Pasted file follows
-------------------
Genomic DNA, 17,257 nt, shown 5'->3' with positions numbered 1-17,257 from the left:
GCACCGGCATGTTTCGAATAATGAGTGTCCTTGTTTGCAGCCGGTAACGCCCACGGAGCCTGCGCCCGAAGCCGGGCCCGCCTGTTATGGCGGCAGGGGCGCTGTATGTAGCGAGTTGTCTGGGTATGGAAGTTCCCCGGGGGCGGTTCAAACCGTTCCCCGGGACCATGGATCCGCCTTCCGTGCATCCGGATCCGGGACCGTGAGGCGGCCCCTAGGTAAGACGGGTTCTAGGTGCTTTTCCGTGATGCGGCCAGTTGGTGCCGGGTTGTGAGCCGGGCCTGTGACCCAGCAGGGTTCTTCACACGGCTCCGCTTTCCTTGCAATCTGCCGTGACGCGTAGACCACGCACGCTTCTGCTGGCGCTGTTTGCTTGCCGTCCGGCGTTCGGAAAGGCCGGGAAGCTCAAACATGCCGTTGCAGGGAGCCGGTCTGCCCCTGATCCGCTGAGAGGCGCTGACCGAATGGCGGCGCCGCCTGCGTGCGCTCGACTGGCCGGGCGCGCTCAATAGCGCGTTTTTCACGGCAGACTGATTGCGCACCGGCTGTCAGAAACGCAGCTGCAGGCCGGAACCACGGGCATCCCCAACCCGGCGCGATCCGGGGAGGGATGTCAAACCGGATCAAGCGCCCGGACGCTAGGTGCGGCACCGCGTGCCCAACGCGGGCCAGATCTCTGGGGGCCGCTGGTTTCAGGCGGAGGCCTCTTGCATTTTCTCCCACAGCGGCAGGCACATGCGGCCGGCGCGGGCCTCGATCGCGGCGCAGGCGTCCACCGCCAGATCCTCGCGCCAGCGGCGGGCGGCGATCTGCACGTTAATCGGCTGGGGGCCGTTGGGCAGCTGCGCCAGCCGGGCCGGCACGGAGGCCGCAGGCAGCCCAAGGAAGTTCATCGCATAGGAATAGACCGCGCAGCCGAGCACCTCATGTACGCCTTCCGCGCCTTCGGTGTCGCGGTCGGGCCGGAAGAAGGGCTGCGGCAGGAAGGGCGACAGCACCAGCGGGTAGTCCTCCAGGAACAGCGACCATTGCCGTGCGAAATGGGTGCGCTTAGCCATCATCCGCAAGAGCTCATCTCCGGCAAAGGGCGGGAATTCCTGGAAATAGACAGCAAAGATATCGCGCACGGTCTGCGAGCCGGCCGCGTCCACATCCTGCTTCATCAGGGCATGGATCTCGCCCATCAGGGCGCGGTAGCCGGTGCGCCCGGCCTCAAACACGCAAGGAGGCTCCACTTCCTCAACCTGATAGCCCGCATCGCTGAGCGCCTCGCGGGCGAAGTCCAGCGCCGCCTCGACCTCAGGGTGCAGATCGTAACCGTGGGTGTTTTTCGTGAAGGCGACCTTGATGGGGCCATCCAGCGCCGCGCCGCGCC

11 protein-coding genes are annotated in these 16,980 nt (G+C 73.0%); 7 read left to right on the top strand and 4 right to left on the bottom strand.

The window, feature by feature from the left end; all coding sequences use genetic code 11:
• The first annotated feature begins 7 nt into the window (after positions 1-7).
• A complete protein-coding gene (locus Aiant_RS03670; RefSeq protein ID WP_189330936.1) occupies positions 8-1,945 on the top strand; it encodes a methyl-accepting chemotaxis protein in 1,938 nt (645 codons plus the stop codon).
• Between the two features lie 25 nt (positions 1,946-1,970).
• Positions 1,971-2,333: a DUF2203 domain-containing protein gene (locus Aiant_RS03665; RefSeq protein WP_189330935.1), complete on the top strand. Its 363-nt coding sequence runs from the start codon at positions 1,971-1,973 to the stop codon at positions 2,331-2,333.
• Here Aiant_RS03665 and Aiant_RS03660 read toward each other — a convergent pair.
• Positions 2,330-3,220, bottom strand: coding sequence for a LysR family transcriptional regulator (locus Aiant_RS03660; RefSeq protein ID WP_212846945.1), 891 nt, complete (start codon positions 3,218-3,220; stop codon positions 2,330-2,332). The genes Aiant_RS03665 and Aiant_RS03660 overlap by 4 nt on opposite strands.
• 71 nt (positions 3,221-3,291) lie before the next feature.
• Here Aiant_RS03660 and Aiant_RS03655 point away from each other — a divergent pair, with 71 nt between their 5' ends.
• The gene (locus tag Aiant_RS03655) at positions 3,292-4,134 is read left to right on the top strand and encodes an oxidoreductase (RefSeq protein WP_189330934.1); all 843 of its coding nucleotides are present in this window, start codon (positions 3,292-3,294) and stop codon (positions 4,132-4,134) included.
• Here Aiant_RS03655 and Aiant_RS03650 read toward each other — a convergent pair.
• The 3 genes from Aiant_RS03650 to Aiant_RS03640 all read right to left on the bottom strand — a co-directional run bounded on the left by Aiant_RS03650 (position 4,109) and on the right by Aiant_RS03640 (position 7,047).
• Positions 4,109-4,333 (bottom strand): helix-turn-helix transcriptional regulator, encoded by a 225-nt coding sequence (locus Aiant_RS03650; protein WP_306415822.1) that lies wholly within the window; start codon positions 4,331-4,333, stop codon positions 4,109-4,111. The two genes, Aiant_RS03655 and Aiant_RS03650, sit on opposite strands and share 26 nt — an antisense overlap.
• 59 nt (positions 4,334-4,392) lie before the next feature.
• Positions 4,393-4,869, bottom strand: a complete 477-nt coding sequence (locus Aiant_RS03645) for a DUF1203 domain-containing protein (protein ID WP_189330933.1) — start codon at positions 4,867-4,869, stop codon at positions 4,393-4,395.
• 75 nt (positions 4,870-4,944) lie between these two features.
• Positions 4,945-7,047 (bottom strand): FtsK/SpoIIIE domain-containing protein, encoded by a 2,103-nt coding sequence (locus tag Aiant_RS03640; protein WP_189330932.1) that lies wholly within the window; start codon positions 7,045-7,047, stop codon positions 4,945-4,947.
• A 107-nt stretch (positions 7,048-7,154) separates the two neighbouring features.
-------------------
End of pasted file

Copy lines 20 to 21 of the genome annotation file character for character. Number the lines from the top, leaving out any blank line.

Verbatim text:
• Positions 4,945-7,047 (bottom strand): FtsK/SpoIIIE domain-containing protein, encoded by a 2,103-nt coding sequence (locus tag Aiant_RS03640; protein WP_189330932.1) that lies wholly within the window; start codon positions 7,045-7,047, stop codon positions 4,945-4,947.
• A 107-nt stretch (positions 7,048-7,154) separates the two neighbouring features.